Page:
Duff's makes for a fine pit stop
Duff's Garage is the perfect pit stop for those who like a little vroom-vroom with their vodka.
Owned by Jon Wallace and Jennifer Krom, the bar is located in the industrial section of inner Southeast Portland. True to its name, there are two garage doors out front.
The cover of the menu sums up the Duff's mystique: 'Live music, cocktails and good eats in an automotive atmosphere.' A drawing of a busty 1950s pinup girl perks up this mission statement.
Duff's Garage opened in April 2002. To jump-start the business, Wallace closed his vintage guitar shop and Krom left her job at a music distributor.
'We decided to pool our resources and give this a try,' Krom says. 'We both like '40s and '50s culture, and we both drive motorcycles. It's really an automotive thing.'
Krom and Wallace went garage sale hopping to find the weathered signs for Boron gasoline and Interstate Batteries that line the walls along with rusty old mufflers and tailpipes.
A sign for Miller High Life pictures a smiling woman holding a tray. The text reads 'Proud to serve.' A poster for the racy '60s movie 'Station Six-Sahara' shows a scantily clad Carroll Baker and a group of sweaty mechanics.
It's not all about T&A, though. Signed black-and-white head shots of rockabilly legends Janis Martin and Wanda Jackson also hang on the wall.
Western wear is popular with the regulars, while some of the staff members stay true to the gear head mentality. One employee has a tan mechanic's shirt with his name embroidered in red, and another slicks his hair back like James Dean.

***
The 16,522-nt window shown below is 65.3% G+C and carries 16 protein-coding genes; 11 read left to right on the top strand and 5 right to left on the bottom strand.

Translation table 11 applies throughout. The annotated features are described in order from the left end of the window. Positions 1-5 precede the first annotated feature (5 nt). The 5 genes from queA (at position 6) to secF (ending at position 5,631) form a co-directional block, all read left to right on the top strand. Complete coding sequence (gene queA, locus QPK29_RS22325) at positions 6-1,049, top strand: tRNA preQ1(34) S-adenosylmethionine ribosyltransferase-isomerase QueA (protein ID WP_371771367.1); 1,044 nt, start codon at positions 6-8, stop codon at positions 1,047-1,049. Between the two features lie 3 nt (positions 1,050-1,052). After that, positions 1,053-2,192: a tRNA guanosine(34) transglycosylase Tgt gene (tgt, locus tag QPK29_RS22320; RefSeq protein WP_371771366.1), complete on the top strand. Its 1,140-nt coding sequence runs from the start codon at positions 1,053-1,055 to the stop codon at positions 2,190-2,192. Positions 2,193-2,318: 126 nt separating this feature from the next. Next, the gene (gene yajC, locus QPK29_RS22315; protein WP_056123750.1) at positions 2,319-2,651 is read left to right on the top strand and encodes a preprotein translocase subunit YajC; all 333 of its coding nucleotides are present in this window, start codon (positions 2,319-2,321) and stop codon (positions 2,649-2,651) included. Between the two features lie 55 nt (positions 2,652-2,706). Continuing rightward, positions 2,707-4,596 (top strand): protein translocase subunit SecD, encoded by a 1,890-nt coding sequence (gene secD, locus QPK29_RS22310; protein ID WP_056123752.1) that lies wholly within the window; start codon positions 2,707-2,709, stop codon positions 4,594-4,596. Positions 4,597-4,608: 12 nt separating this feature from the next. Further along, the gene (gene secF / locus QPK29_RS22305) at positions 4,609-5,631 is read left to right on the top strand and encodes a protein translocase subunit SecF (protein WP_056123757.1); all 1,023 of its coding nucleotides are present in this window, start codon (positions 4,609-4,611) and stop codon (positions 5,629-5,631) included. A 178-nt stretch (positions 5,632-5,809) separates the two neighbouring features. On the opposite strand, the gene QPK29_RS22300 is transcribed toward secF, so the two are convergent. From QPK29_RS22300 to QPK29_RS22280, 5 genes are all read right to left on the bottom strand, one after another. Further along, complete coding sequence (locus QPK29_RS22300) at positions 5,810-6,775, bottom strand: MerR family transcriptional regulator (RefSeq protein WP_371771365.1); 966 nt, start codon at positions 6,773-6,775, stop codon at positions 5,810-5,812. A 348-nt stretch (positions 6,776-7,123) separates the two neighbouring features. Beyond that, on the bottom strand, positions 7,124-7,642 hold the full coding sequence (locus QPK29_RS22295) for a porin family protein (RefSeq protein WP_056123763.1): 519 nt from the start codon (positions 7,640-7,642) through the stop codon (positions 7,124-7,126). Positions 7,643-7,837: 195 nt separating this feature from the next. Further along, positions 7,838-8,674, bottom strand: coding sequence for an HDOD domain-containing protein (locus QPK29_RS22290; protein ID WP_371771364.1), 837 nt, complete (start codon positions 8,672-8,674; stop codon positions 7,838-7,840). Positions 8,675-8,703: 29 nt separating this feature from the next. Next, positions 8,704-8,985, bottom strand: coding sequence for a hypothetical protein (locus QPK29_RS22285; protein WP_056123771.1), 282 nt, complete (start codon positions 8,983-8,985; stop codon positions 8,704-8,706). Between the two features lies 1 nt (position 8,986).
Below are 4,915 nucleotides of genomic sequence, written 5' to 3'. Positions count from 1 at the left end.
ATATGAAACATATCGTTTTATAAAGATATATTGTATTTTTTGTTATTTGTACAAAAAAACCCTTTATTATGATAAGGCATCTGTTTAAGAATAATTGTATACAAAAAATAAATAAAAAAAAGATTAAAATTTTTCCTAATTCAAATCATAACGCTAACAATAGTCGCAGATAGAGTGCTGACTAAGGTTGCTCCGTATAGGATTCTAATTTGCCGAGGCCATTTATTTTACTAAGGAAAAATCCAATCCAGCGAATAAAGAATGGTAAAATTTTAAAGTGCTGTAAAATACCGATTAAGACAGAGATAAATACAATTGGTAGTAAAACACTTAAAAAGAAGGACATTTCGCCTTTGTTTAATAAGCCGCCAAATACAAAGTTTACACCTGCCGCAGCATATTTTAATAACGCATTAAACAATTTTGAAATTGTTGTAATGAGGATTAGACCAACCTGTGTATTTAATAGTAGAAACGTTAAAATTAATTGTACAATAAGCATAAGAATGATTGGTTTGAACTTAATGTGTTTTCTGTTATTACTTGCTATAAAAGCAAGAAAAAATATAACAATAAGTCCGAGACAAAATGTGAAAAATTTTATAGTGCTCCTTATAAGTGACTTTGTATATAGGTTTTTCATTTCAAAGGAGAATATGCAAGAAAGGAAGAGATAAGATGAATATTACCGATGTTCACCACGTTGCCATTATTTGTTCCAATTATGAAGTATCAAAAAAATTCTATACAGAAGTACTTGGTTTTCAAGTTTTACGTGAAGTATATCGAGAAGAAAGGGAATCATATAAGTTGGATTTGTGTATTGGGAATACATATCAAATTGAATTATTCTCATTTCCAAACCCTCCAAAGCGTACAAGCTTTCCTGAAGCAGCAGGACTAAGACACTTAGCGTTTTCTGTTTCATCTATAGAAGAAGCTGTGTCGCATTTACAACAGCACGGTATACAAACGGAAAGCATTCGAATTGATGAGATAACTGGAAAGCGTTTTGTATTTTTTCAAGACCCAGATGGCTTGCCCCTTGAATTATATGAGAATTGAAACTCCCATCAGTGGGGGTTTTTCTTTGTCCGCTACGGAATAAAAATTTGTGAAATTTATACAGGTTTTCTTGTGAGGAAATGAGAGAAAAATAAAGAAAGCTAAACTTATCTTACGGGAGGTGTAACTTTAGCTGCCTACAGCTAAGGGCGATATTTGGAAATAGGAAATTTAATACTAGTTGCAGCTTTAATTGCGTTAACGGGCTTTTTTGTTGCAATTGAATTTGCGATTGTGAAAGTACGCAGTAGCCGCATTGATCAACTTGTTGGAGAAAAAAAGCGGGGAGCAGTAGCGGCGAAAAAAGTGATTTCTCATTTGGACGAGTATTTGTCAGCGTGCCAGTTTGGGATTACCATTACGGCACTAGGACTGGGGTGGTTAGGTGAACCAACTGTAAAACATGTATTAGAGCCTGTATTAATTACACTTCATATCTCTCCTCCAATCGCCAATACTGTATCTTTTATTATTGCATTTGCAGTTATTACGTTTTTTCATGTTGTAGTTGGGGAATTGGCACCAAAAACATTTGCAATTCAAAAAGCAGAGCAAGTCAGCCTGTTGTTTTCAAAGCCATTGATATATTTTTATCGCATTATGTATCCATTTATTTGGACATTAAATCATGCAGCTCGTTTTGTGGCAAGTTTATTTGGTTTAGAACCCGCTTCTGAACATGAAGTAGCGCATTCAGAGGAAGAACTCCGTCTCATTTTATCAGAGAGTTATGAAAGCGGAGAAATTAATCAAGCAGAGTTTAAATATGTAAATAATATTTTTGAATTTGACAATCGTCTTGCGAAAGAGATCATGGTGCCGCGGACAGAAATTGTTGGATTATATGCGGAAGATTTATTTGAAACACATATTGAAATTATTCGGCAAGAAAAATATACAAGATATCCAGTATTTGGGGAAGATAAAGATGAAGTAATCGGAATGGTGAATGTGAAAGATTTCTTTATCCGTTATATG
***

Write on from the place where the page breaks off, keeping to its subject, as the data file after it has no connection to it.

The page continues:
Krom says it was difficult to attract customers at first since Duff's Garage is off the beaten path. 'We're trying to build the business as a live music venue,' she says.
Though the bar's location means less foot traffic, 'we don't have to worry about making too much noise,' Krom explains. 'We stick to roots music: blues, country western and surf.'
Country crooner Lisa Miller and the bluegrass band the Stragglers perform regularly, and there's a blues jam every Wednesday night.
The musicians perform on a low stage equipped with high-octane speakers. Before a show, much of the conversation in the audience centers on local musician gossip. 'Some nights he can stink to high heaven,' one man remarked about a certain pedal steel guitarist.
Apart from lively tunes and a full bar, Duff's Garage fries up tasty greasy-spoon cuisine. The Road Hog, a cheeseburger topped with a slice of ham, is a house specialty.
Happy hour takes place Monday through Friday from 2 p.m. to 5 p.m., with pints going for $1.75 for domestics and $2.75 for micro brews.
Duff's Garage is a relaxed and homey spot, even for those who don't like to spend their spare time changing oil.